Also in November 2006, The Royal Australian and New Zealand College of Obstetricians and Gynaecologists produced a position statement on HPV vaccination. This statement called for the "vaccination of all females aged 9-26 years with the initial vaccination of girls aged 11 or 12". This is similar to the program of vaccination that has been introduced in Australia in 2007 and funded by the Federal Government.
Political pressure to introduce HPV vaccination has also come from various other groups in the New Zealand health scene, other than the College of Obstetricians and Gynaecologists. Various medical specialties including paediatrics, sexual health, primary care and the Immunisation Advisory Centre at the University of Auckland have produced letters and articles supporting the introduction of HPV vaccination in New Zealand.
Cancer Control Strategy
|Implemented in this survey?|
The national and international scientific consensus is that immunisation is one of the most cost effective means of preventing disease and improving health, and that risks associated with vaccines are rare. Many countries have rapidly approved and legislated for the introduction of this vaccine, including Australia, many states in the USA, the NHS in the UK and various EU countries such as Germany and France. The driving force for introduction of this vaccine has been players from the fields of paediatrics, gynaecology, sexual health, public health and education.
The approach of the idea is described as:
1. The Immunisation Technical Working Group - this group advises the Minister of Health. They recommended in November 2006 that this vaccine be included in the 2008 immunisation schedule either at age 15 if no catch up program is planned or at age 11 or 13 if catch up vaccination is to occur.
2. The New Zealand College of Obsetricians and Gynaecologists recommened the vaccination of all girls and young women from ages 9-26.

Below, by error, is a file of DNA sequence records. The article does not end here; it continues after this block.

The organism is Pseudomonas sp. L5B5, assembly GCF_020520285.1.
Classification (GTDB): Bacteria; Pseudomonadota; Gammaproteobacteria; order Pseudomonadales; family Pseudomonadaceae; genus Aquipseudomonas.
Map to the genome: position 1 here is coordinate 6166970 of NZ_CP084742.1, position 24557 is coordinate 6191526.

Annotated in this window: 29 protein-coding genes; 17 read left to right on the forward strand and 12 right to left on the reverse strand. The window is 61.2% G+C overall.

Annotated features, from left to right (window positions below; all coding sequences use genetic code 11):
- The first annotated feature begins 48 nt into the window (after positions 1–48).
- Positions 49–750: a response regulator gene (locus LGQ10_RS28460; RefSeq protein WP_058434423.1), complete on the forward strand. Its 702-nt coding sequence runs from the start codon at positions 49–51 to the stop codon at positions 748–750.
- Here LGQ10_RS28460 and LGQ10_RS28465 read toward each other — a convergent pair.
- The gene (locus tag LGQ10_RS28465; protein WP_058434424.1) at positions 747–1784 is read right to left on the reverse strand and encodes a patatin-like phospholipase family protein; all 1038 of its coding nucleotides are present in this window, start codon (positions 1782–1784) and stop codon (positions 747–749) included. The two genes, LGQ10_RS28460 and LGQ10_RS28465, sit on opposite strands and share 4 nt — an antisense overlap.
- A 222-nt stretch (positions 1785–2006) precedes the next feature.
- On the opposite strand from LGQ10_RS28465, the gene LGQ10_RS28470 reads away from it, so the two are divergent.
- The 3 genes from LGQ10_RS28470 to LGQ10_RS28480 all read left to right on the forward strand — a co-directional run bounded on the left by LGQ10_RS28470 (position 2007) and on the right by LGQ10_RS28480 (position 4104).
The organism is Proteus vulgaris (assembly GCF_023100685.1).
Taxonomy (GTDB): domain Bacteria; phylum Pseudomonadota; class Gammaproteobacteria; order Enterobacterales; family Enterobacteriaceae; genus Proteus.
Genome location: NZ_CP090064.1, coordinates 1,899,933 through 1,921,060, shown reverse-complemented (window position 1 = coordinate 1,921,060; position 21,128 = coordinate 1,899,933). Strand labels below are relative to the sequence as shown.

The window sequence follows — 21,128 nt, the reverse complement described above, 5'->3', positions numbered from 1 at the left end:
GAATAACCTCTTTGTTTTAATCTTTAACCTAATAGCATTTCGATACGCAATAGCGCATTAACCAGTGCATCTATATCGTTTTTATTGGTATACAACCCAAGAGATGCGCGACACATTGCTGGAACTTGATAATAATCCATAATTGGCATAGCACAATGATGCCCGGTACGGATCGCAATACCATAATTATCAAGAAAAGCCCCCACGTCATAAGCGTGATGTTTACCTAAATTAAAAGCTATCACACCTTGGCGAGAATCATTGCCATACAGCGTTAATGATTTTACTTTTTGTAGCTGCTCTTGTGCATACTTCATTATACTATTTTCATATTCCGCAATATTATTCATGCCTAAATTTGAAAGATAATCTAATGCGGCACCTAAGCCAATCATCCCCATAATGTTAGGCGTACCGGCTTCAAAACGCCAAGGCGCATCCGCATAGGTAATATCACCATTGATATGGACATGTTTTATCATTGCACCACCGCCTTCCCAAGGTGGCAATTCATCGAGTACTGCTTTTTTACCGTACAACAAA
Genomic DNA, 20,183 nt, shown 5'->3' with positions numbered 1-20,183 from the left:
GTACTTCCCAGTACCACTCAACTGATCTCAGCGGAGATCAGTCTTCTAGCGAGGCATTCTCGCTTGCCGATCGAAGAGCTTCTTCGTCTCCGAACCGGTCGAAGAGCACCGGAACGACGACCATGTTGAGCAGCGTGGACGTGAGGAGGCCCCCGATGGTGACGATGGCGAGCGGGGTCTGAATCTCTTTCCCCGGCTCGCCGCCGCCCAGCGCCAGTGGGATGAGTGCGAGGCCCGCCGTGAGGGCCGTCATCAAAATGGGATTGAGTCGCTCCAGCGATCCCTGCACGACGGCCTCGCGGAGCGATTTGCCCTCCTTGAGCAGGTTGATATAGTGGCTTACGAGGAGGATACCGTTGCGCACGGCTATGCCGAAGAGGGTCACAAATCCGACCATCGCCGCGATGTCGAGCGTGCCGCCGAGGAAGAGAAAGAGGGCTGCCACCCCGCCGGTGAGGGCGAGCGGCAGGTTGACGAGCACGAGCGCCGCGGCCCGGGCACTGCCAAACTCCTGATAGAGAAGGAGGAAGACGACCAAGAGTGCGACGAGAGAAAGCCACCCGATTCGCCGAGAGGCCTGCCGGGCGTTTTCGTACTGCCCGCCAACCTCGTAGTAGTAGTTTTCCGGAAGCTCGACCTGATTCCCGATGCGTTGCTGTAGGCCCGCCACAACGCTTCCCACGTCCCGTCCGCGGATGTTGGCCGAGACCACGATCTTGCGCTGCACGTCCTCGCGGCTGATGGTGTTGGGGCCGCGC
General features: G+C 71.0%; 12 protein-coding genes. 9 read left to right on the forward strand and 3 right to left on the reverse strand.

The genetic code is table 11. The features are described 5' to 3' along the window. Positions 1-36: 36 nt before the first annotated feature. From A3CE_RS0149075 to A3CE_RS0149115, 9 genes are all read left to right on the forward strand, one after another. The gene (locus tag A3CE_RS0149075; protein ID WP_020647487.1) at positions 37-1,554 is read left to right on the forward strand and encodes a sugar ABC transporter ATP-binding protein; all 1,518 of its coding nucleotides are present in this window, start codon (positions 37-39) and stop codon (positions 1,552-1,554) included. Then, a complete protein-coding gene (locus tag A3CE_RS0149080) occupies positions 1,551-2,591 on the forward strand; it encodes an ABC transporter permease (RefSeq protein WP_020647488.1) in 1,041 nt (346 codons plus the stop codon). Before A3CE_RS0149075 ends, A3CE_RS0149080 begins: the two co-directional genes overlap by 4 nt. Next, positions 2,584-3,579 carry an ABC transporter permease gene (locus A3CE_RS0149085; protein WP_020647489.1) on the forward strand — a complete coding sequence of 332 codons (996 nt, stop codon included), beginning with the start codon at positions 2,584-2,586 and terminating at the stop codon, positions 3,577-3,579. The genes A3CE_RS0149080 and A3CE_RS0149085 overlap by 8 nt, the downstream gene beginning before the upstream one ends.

3. Medical advisors from The Immunisation Advisory Center at the University of Auckland - This group could be seen as a pressure group for advancing understanding around vaccinations.
4. Other medical specialists involved in public health, sexual health, paediatrics immunisation etc.
5. Companies producing the vaccine.
6. The Private HPV Project - Supposedly an independant information and education group for virally transmitted infection. Historically closely aligned with Pharma.
7. NGOs such as Family Planning, The New Zealand Sexual Health Society and the Aids Foundation.
1. Social conservative groups that advocate 'abstinence only' approaches or so called family value groups. An example is Family First which republishes articles from mainly right wing conservative christian groups in the United States that question the need for and the safety of HPV vaccination. This vaccine they argue is not necessary until 6 months before sexual activity commences. They go to say that vaccination could then be planned for in an enviroment that condones any sexual activity before marrriage.
2. The Immunisation Awareness Society - This group opposes medical immunisation on various grounds, under the guise of informed choice for parents.
1. The National Cervical Screening Programme is part of the Ministry of Healths National Screening Unit. The leader of this group, Dr Hazel Lewis, published an article in July 2007 questioning whether the time was right to introduce mass vaccination programmes for HPV. She argued that there were a number of questions to be answered about the vacciantion itself and its introduction. Her implied suggestion was that delaying implementation was sensible at present. This opinion is obviously one that reflects current Ministry of Health opinion as well, as this Ministry is well known for its tight control over policy opinion.